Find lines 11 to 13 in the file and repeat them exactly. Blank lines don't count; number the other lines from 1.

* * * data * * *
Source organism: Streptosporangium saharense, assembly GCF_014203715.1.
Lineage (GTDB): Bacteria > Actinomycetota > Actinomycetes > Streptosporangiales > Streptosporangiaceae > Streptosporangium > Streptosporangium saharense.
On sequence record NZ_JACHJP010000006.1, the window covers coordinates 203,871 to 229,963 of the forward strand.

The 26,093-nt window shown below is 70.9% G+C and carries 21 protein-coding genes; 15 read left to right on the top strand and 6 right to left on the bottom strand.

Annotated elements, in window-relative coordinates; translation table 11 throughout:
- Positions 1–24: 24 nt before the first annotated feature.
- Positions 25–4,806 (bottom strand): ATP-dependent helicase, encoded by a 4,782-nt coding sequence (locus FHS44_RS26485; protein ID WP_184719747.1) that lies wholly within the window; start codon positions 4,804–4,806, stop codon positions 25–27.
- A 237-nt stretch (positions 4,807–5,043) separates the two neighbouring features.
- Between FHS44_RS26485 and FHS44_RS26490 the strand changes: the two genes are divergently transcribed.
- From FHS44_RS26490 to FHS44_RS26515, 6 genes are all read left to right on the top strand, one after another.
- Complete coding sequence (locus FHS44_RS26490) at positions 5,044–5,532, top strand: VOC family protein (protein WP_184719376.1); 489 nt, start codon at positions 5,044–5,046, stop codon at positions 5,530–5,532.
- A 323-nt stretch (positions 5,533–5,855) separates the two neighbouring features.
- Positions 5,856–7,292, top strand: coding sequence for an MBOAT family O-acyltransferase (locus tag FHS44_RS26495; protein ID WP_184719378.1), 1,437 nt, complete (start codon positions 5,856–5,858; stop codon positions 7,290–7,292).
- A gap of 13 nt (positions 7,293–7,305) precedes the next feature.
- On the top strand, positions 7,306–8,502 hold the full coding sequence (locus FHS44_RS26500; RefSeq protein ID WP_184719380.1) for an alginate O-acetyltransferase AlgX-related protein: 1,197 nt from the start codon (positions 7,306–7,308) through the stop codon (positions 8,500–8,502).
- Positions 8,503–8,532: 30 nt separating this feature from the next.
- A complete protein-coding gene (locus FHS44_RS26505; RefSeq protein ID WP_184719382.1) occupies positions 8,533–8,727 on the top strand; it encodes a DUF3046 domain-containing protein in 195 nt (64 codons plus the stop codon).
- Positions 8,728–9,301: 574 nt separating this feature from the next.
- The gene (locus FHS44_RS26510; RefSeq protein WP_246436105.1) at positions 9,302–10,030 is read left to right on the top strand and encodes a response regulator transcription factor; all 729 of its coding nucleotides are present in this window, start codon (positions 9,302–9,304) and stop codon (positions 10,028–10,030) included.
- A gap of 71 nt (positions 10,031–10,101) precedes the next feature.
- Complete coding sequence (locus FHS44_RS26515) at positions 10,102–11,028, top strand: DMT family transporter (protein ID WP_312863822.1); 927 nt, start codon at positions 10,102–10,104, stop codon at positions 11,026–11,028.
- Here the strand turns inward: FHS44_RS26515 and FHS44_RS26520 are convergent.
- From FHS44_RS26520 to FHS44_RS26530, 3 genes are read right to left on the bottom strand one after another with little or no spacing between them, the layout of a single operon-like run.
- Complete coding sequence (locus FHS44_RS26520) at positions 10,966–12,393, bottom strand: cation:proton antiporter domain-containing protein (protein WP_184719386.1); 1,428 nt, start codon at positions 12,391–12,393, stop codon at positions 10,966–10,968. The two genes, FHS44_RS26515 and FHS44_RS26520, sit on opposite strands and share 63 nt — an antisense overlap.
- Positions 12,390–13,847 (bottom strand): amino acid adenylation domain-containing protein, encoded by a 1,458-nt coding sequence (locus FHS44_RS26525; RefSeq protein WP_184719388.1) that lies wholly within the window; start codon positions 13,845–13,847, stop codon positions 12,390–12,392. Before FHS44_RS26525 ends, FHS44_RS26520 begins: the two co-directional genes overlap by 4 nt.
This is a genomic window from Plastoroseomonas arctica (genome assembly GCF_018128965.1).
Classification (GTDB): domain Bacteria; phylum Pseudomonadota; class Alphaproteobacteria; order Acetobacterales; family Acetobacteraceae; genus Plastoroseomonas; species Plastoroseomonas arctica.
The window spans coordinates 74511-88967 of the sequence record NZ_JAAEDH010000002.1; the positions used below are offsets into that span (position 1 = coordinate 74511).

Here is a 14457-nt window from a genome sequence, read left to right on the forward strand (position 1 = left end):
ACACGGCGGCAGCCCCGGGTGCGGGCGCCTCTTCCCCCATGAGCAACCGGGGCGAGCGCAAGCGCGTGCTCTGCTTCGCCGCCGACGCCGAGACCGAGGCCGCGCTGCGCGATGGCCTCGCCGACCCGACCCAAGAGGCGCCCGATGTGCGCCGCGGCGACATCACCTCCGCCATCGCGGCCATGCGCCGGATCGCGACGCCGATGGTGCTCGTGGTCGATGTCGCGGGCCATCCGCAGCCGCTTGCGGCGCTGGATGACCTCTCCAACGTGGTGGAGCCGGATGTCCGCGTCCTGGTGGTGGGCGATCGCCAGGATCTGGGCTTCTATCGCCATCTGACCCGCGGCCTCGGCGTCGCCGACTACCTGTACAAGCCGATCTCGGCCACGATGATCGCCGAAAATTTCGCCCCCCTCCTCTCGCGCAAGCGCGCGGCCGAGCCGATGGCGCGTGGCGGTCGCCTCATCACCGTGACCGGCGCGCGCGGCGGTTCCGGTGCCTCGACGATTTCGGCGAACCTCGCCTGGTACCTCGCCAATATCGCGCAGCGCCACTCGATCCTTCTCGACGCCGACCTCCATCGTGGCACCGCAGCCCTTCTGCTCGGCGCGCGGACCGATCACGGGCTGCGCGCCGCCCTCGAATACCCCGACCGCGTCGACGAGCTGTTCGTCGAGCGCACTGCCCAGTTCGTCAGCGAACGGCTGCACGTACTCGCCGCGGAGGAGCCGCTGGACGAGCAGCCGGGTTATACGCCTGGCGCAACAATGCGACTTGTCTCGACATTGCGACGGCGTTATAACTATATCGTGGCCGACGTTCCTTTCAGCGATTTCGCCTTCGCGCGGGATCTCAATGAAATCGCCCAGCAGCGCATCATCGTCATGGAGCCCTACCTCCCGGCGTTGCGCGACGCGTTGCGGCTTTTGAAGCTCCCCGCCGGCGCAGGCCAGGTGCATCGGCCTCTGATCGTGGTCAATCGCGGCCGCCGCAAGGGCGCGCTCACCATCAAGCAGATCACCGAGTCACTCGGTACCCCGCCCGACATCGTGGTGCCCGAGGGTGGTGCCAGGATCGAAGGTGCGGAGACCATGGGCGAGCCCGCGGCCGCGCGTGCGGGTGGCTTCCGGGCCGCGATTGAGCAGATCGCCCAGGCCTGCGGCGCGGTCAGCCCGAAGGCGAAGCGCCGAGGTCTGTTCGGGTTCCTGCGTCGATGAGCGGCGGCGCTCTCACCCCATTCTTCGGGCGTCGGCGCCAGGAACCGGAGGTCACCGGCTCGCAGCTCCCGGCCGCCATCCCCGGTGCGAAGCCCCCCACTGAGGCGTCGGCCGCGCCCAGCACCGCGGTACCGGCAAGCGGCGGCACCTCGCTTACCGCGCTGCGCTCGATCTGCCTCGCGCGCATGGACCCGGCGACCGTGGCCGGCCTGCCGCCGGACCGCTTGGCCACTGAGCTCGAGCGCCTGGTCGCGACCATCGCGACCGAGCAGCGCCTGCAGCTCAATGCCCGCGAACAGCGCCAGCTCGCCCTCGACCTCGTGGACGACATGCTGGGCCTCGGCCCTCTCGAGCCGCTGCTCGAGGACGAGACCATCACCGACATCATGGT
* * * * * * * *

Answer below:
- Complete coding sequence (locus FHS44_RS26490) at positions 5,044–5,532, top strand: VOC family protein (protein WP_184719376.1); 489 nt, start codon at positions 5,044–5,046, stop codon at positions 5,530–5,532.
- A 323-nt stretch (positions 5,533–5,855) separates the two neighbouring features.
- Positions 5,856–7,292, top strand: coding sequence for an MBOAT family O-acyltransferase (locus tag FHS44_RS26495; protein ID WP_184719378.1), 1,437 nt, complete (start codon positions 5,856–5,858; stop codon positions 7,290–7,292).